Hello, Adam here, and thanks for checking out our field blog!
Actually – ‘field blog’ is a little bit premature at the moment as I’m still sat in my flat in London…! But my flight to Norway is early tomorrow morning, and I thought I’d just take the opportunity to outline the INTERACT-funded work we’re going to be doing at Finse Station over the next few weeks.
Finse Station is close to the glacier Midtdalsbreen (see the satellite photo below – thanks Google Earth!). Midtdalsbreen flows in a north-easterly direction from the Hardangerjokulen ice cap, and we’ll be working on Midtdalsbreen while based at Finse.
What is so interesting about Midtdalsbreen? I suppose that this is really a question for my colleague, Benny Reinardy, to answer – however, I will try to give you as good an overview as I can! Benny is a glacial sedimentologist, and his trained eye has spotted something interesting in the landforms immediately in front of Midtdlasbreen. These landforms are created as a glacier scrapes over the ground surface and, to a sedimentologist like Benny, they can serve as a record of what that glacier was like. Benny believes that the landforms infront of Midtdalsbreen were created by a glacier that was frozen to its bed; however, the majority of Midtdalsbreen is unfrozen at its bed so, if Benny is right, the edges of the glacier must have a different thermal regime to the rest of it. Our work at Finse is therefore to establish whether the marginal ice at Midtdalsbreen has liquid water at depth. At some point during the fieldwork, I will ask Benny to contribute a blog to this page and he can give more detail.
However, when it comes to detecting liquid water within a glacier, I’m personally on more familiar territory! I’m a geophysicist, and I specialise in the use of seismic and ground-penetrating radar (GPR) methods for characterising a target subsurface; and it’s GPR which we are using at Midtdalsbreen. You can think of GPR as being like an x-ray for the ice; a transmitting antenna sends a pulse of radio wave energy into the glacier and, when that energy encounters some interface, it is reflected back to the ice surface and recorded at a receiving antenna. That interface could be the glacier bed, rocky debris within the ice, or it could be pockets of englacial water. The image below shows inclusions of englacial water within a glacier on Svalbard (at a depth of about 50-90 m beneath the glacier surface), in the high Norwegian Arctic. Compared to the glacier bed, which gives a sharp radar response, englacial water is associated with a ‘fuzzy’ signal – if we see no such responses around the edges of Midtdalsbreen, this might indicate that the glacier is indeed frozen at its bed.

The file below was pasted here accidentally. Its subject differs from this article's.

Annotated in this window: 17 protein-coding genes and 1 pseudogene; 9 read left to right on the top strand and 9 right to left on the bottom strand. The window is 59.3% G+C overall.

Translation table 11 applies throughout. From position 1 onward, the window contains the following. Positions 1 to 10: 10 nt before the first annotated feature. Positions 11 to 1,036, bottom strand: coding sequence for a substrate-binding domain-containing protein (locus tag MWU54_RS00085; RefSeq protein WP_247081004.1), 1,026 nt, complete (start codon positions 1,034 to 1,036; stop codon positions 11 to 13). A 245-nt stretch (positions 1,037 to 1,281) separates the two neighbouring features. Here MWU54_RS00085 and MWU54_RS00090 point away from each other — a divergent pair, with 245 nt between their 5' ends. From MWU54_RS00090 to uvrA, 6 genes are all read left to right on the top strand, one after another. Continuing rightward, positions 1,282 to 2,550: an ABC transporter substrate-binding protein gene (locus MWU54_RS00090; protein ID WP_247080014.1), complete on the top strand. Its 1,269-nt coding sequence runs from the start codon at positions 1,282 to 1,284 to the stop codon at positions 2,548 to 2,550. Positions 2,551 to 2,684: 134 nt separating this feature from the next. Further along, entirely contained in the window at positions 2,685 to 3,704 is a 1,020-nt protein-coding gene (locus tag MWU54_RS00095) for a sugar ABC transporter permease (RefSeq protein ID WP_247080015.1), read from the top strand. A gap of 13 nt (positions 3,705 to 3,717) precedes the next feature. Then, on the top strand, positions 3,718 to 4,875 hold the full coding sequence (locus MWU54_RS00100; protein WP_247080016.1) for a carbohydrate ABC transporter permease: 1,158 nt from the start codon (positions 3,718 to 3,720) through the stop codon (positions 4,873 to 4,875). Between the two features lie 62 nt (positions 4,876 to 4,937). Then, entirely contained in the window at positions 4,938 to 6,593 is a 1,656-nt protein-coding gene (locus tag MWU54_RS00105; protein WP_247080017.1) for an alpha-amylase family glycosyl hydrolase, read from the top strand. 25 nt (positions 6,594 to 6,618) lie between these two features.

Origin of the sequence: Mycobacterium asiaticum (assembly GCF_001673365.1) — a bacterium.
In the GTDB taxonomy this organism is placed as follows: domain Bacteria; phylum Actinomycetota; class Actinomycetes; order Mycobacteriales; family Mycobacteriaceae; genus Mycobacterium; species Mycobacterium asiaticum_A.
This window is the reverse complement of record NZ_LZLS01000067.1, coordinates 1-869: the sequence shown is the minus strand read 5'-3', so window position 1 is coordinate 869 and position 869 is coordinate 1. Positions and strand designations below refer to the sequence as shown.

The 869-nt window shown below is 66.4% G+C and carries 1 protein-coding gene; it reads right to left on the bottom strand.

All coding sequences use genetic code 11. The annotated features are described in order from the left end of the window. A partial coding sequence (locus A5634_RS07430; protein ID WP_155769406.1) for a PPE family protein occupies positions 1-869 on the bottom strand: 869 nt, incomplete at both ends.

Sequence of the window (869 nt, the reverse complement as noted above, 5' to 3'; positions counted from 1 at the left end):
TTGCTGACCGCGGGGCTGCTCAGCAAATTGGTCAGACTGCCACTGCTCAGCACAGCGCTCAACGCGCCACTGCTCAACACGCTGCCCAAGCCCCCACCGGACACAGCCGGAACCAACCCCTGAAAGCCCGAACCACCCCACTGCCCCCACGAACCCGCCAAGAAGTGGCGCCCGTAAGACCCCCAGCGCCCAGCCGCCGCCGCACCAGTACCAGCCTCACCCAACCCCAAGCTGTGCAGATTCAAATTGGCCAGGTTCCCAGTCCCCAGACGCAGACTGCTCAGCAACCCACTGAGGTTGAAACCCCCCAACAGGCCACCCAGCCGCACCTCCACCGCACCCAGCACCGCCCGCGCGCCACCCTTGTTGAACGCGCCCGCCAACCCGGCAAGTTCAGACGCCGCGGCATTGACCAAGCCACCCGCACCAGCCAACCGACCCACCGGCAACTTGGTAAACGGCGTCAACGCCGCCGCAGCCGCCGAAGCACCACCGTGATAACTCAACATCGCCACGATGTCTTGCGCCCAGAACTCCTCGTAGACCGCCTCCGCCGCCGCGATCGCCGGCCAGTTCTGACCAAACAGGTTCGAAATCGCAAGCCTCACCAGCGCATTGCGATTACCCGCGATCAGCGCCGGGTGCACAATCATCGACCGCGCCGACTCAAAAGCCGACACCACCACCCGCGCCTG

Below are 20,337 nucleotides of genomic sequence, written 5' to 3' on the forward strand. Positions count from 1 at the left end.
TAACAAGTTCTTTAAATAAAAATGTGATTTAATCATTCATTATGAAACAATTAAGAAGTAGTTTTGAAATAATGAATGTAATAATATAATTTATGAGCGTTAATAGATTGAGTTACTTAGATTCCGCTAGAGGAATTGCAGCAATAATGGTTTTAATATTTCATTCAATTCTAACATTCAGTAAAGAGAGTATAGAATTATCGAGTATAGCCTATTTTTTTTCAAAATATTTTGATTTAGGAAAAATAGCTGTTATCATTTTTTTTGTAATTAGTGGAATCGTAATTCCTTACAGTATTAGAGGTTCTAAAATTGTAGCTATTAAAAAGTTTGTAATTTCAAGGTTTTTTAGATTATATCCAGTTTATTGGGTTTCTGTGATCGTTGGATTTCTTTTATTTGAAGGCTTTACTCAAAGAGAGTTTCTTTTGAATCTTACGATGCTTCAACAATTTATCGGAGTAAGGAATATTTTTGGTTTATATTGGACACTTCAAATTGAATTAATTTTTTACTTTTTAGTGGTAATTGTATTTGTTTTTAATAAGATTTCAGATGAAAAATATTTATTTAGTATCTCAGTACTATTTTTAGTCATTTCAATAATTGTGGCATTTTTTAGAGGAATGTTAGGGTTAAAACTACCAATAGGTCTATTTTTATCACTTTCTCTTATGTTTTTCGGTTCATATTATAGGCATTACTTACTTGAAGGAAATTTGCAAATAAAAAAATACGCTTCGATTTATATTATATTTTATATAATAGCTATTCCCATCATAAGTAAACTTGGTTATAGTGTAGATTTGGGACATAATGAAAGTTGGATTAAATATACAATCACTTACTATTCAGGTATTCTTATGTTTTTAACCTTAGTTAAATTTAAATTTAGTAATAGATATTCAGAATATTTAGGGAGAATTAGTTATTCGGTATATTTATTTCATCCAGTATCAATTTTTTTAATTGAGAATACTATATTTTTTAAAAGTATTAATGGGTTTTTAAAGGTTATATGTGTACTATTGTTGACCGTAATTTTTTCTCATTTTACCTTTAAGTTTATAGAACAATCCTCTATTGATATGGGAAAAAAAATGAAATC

So – that’s the big idea! We’ll give you some updates from Finse itself and let you know how we’re getting on. I should also add that, while the Google Earth image suggests that Finse might be quite a green place, the image below is a shot the Finse webcam a couple of days ago. However, the more snow, the better as far as I’m concerned – I did too many surveys last year in hot places, and it’s time to chill out again!
Thanks for visiting – speak to you soon!